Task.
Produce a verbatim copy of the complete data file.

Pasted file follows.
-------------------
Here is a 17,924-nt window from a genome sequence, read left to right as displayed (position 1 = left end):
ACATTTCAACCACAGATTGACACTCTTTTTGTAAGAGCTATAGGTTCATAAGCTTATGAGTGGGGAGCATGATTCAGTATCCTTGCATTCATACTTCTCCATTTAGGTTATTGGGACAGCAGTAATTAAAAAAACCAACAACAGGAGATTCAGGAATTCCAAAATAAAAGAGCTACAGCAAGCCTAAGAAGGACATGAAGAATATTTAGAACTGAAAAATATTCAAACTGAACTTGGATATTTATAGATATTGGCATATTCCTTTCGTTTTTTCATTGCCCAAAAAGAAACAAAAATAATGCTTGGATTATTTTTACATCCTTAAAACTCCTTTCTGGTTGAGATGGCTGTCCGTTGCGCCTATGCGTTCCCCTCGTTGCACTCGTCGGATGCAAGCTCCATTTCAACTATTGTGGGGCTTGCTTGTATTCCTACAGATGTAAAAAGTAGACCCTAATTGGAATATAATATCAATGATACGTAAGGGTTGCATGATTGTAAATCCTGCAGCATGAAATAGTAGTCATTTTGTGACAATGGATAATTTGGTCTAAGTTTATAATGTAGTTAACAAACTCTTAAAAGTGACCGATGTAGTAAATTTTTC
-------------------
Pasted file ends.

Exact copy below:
Here is a 17,924-nt window from a genome sequence, read left to right as displayed (position 1 = left end):
ACATTTCAACCACAGATTGACACTCTTTTTGTAAGAGCTATAGGTTCATAAGCTTATGAGTGGGGAGCATGATTCAGTATCCTTGCATTCATACTTCTCCATTTAGGTTATTGGGACAGCAGTAATTAAAAAAACCAACAACAGGAGATTCAGGAATTCCAAAATAAAAGAGCTACAGCAAGCCTAAGAAGGACATGAAGAATATTTAGAACTGAAAAATATTCAAACTGAACTTGGATATTTATAGATATTGGCATATTCCTTTCGTTTTTTCATTGCCCAAAAAGAAACAAAAATAATGCTTGGATTATTTTTACATCCTTAAAACTCCTTTCTGGTTGAGATGGCTGTCCGTTGCGCCTATGCGTTCCCCTCGTTGCACTCGTCGGATGCAAGCTCCATTTCAACTATTGTGGGGCTTGCTTGTATTCCTACAGATGTAAAAAGTAGACCCTAATTGGAATATAATATCAATGATACGTAAGGGTTGCATGATTGTAAATCCTGCAGCATGAAATAGTAGTCATTTTGTGACAATGGATAATTTGGTCTAAGTTTATAATGTAGTTAACAAACTCTTAAAAGTGACCGATGTAGTAAATTTTTC